They look like BIG bunnies but we can attest that they are pure genus equus – meet the Poitou donkey.
The Poitou Donkey, also known as the Baudet de Poitou or Poitevin Donkey, are thought to have been brought to Europe by the Romans. Throughout history, they have been regarded as a status symbol for their owners. For centuries the Poitou were the foundation for working horses. Jacks bred to Mulassiere mares were highly desired by farmers and transporters for their soundness, strength and good minds. Poitou were regaled as sires of superior mules. Annually 15,000 to 18,000 mules were sold in the mid 1800s.
Their coats are dark brown and black, they have white underbelly, nose and rings around their eyes. They have large features – heads, leg joints and ears. Some ears are so large that their weight causes they to flop sideways. The Poitou’s most distinctive feature is their matted coat, hanging cords of soft hair called a “cadenette”.
Poitou donkeys became status symbols of the wealthy during the middle ages – the shaggier the coat, the more highly valued the animal. By the 18th century the breed’s characteristics were well defined and a studbook was established. As many as 15,000 were sold annually. By the next century mechanization (and war) obliterated the breed. By 1977 only 44 donkeys survived and the mortality rate for foals was nearly 30%. Public and private breeders joined forces to save the Poitou. The studbook, abandoned for nearly a century was reestablished and split between pure and part breds. By 2005 there were 450 registered purebreds.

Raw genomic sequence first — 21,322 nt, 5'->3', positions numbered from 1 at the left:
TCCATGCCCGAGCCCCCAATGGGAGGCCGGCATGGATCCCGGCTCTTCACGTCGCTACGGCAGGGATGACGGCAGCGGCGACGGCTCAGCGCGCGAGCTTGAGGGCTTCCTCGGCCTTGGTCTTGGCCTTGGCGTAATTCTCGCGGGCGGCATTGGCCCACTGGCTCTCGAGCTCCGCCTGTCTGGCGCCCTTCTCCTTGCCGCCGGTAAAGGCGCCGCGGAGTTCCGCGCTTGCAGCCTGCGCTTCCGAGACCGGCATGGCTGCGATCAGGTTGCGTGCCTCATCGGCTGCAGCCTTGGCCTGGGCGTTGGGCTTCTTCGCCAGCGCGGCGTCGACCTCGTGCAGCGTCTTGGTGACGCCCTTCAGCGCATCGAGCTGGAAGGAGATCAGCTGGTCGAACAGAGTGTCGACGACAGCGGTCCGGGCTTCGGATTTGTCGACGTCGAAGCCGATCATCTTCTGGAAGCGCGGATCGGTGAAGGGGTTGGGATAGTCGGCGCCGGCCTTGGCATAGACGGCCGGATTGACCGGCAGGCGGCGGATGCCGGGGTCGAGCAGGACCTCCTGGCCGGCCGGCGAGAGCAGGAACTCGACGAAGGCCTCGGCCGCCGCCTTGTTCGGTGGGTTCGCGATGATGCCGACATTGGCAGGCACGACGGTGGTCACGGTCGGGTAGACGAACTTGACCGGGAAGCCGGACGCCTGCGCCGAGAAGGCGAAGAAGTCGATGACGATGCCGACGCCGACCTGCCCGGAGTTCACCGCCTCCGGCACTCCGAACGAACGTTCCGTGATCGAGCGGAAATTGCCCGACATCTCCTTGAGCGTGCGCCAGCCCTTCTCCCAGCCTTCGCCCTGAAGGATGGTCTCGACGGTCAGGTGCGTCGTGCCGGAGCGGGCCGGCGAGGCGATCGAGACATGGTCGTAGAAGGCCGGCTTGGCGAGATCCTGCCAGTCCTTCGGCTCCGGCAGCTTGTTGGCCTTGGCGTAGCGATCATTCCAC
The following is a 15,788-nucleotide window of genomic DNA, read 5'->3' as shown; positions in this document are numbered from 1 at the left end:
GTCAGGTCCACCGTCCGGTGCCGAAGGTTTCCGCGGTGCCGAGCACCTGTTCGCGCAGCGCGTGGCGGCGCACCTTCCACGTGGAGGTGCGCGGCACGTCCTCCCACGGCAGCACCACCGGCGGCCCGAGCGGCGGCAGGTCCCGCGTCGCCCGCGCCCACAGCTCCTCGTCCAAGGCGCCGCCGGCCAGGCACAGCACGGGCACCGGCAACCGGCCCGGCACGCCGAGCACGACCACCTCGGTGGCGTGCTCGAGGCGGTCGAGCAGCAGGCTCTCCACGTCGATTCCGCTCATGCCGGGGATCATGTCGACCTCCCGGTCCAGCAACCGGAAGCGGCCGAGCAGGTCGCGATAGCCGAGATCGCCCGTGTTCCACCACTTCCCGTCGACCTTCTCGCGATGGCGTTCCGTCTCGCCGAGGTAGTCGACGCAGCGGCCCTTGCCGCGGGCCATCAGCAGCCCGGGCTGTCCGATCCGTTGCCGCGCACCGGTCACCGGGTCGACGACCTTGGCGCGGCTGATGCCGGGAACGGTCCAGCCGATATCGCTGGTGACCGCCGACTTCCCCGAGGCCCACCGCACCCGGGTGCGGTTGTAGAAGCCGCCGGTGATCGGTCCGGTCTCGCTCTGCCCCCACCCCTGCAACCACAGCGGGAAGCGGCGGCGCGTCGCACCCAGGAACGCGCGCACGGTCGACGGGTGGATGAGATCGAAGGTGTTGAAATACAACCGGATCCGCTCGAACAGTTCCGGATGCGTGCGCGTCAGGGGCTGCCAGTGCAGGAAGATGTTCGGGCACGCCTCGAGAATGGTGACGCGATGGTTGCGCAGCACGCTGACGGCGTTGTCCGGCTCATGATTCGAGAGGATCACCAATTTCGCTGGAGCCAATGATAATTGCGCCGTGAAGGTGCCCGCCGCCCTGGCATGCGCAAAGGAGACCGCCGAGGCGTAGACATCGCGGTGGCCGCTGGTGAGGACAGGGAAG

The American Livestock Breeds Conservancy lists the Poitou as Critical, a category for breeds with less than 2,000 animals worldwide. Science has certainly impacted efforts to save the breed. In 2001 Australian scientists implanted a Poitou embryo in a Standardbred mare resulting in a healthy birth. More recently, establishment of a sperm bank coupled with improved means for artificial insemination using the frozen semen has helped conservation efforts on a global scale.
Photography Courtesy: Norbert Nagel, Mörfelden-Walldorf, Germany – Own work, CC BY-SA 3.0, https://commons.wikimedia.org/w/index.php?curid=15704929 (feature image), André ALLIOT/Wikimedia Commons, and Sudorculus – Own work, CC BY-SA 3.0, https://commons.wikimedia.org/w/index.php?curid=18435189